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Eleanor Clift

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Washington Correspondent, The Daily Beast and McLaughlin Group Panelist

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1 Video(s) By This Presenter

Eleanor Clift – Motivational Speaker

14 Programs By This Presenter

Eleanor Clift watched her husband, journalist Tom Brazaitis, dying of cancer at home at the same time as she was commenting on the debate over Terri Schiavo, who was dying in a Florida hospice. The two passed away within a day of each other. Clift’s latest book Two Weeks of Life: A Memoir of Love, Death, and Politics alternates between these two stories to provide a moving commentary on how we deal, or fail to deal, with dying in modern America. Clift will provide audiences with:

  • Insight into the struggle of how and when to end life
  • How America has changed since the Schiavo case
  • What individuals can do when facing the same choices
  • Two thirds of voters had doubts about Donald Trump’s fitness to be president, yet they voted for him to shake up Washington. He’s defied all kinds of norms. Can he survive?

    Democrats need new leadership now that the Obamas and the Clintons are leaving the national stage. How do the Democrats shape a message that appeals to working-class Americans? Who are the future leaders?

    What is the future of conservatism? Is there such a thing as Trumpism? The new president is not ideological. He wrote “The Art of the Deal.”  Will he reshape the GOP in his image?

    Republicans promise to repeal and replace Obamacare, but health care policy is too complicated for an easy fix. Can Obamacare withstand the assault from the Trump administration?

     

    The Me Too movement captured the cultural moment in 2017, and its ramifications continue to be felt in Hollywood and the business world, and across the political and media landscape. Hillary Clinton’s loss to Donald Trump was a wakeup call to women.

    Colorado became the fifth state to adopt legislation to give people facing terminal illness the freedom to have some choice in how to end their life by making it legal to receive a lethal dose of a prescription drug. Clift can talk about the politics as well as offer a personal perspective on end- of-life care and the choices before us individually and as a society. Doctors can tell us what we can do; they can’t tell us what we should do.

    Michelle Obama fully understood the power of her platform, and used it to convey the priorities and values she shares with her husband. Her campaign against childhood obesity and the garden she planted on the South Lawn as a teaching tool for inner-city kids touched on important issues yet steered clear of controversy. Melania Trump, her successor, faces different challenges as only the second First Lady born in another country, and the mother of a young boy, the first to live in the White House since John F. Kennedy, Jr.

    The media took a lot of heat for how they covered the 2016 election, and how they forecast a Hillary Clinton win for months, dismissing Donald Trump as a clown and potentially affecting the outcome. How does the media adjust to Trump’s Reality Show style of politics where facts are often disregarded and fake news is more believed than reported news stories?  Clift can talk personally about the changing media landscape. After spending most of her career at Newsweek magazine, she made the conversion to new media and writes for the Daily Beast web site.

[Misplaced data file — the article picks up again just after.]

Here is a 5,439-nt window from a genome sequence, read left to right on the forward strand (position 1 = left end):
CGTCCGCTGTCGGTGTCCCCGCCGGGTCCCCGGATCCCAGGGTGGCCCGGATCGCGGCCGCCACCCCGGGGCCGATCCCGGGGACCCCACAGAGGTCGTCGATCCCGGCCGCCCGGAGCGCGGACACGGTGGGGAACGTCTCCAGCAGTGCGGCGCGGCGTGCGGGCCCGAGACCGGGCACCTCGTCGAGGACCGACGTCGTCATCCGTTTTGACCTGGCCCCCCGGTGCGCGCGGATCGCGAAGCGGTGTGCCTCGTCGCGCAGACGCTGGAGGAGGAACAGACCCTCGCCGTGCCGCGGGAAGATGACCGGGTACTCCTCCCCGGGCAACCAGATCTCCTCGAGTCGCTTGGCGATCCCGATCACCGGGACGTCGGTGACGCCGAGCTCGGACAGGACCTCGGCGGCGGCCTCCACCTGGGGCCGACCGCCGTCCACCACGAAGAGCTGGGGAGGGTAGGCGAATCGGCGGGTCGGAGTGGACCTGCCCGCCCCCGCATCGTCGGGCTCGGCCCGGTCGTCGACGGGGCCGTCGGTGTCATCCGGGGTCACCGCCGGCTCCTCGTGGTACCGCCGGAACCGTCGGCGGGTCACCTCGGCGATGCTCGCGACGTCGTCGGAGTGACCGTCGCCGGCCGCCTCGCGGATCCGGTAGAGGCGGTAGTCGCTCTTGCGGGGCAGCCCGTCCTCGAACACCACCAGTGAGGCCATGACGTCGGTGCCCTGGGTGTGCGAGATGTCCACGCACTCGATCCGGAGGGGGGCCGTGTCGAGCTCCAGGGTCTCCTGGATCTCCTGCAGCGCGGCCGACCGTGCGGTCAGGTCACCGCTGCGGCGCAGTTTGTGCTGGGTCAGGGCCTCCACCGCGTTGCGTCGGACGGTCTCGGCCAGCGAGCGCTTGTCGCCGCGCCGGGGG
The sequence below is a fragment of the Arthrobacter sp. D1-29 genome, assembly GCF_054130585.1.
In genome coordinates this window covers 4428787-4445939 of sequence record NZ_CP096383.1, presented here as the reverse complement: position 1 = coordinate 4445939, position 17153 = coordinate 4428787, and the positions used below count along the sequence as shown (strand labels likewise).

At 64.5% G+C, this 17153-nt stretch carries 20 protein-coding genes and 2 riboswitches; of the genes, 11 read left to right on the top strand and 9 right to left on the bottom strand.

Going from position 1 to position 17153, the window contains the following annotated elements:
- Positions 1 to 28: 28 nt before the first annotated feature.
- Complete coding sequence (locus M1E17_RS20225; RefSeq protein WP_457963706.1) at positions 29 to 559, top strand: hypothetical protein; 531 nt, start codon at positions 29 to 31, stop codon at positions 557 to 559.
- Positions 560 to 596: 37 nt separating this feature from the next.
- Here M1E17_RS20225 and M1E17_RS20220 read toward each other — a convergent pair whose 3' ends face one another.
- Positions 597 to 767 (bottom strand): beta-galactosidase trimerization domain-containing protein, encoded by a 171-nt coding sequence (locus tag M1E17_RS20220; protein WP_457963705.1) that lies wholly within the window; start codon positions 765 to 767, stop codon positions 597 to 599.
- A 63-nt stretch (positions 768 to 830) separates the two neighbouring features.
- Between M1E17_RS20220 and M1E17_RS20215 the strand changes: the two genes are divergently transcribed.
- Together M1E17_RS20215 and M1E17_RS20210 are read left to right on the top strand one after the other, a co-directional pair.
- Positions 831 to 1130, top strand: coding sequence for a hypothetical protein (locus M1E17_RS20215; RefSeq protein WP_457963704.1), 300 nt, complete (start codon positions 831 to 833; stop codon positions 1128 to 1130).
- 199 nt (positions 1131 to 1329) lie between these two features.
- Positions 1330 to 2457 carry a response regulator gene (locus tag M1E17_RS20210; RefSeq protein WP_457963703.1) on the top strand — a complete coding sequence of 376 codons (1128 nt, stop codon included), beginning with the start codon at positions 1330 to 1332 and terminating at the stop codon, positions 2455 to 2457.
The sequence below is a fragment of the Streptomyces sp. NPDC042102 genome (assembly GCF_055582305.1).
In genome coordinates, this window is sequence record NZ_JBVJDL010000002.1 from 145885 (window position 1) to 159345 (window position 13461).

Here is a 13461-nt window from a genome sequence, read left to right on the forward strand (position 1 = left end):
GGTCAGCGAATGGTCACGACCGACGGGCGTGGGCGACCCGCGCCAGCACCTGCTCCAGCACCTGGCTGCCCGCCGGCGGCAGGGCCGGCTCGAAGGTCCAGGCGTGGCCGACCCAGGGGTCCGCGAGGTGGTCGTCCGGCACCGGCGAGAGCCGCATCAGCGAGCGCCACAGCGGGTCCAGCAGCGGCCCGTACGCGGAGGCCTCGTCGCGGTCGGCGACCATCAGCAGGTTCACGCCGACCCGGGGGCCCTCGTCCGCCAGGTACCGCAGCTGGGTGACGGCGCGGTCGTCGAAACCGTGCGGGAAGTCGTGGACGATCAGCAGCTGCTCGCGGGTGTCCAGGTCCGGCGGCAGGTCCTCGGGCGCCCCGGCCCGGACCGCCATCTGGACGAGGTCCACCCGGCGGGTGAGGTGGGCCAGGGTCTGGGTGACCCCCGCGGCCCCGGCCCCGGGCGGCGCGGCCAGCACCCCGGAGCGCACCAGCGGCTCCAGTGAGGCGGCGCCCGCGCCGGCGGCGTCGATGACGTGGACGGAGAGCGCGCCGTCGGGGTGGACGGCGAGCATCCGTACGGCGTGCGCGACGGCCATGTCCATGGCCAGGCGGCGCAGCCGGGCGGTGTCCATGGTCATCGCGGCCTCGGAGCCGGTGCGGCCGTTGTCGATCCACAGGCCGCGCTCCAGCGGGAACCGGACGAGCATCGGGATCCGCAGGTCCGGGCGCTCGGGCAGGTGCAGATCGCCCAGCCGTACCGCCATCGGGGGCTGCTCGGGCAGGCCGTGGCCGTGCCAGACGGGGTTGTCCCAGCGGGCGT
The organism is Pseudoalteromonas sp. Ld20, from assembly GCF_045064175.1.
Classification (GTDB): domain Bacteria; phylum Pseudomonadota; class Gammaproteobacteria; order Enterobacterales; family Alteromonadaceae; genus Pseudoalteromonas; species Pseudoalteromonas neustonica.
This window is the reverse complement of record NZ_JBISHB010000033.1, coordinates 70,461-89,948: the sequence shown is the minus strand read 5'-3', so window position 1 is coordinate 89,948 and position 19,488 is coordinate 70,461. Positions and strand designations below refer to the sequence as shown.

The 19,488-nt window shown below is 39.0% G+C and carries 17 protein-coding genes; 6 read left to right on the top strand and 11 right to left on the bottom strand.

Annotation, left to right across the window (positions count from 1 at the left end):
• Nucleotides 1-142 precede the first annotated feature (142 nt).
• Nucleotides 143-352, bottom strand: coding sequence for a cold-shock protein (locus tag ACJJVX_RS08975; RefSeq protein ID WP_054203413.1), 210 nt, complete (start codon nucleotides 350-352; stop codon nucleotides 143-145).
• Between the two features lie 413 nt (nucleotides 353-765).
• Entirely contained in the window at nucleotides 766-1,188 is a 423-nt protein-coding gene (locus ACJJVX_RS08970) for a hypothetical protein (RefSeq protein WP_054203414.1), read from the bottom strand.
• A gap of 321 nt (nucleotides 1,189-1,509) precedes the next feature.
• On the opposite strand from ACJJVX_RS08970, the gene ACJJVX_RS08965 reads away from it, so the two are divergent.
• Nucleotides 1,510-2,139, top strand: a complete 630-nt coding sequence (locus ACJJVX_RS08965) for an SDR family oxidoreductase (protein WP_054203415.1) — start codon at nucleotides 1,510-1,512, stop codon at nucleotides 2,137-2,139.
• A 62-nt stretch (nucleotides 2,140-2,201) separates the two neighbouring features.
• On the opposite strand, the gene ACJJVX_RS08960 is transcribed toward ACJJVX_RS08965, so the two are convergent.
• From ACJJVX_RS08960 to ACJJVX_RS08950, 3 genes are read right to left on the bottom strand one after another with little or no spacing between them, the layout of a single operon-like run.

Donald Trump won the Electoral College and Hillary Clinton won the popular vote, a split decision that underscores the divisive nature of our politics. Trump says as president he will continue to hold his signature rallies while Democrats vow to take to the streets if necessary to protest Trump from thinking he has a mandate. Aside from marching, can Democrats turn their disappointment in the 2016 election outcome into a new political activism that can rebuild the party?

    From Nixon to Clinton to Trump. What are the standards, and what is the likelihood that Trump will not finish out his term?

    Trump campaigned on promise to upset the elites and install a new brand of conservative populists. What has he actually accomplished, and what policies has he disrupted?

     

    Media speaker Eleanor Clift discusses a variety of current topics from the 2020 presidential race and whether the Democrats can un-seat Trump to women’s growing role in politics. Clift offers an inside look at Congress and the White House: Is the system broken? Is there room for a third party in our politics? As someone who has made the transition into the digital age, Clift speaks from the trenches on today’s media.

    Thanks to pioneers like Hillary Clinton, Nancy Pelosi and Sarah Palin, women are prominent in national politics, yet occupy only 17% of Congressional seats and hold just six governorships. The goal of a woman president remains elusive, even as the opportunities for women candidates have never been greater. When women run, they do just as well as men; the challenge is getting more women to enter the arena, overcoming what a coalition of women’s groups calls a gender gap in political ambition: the mindset that “men have it, women don’t.” Clift draws on her experience covering the first “Year of the Woman” in 1992, when a record number of women were elected to Congress and makes the case that a banner year for women is only as far away as the next election.

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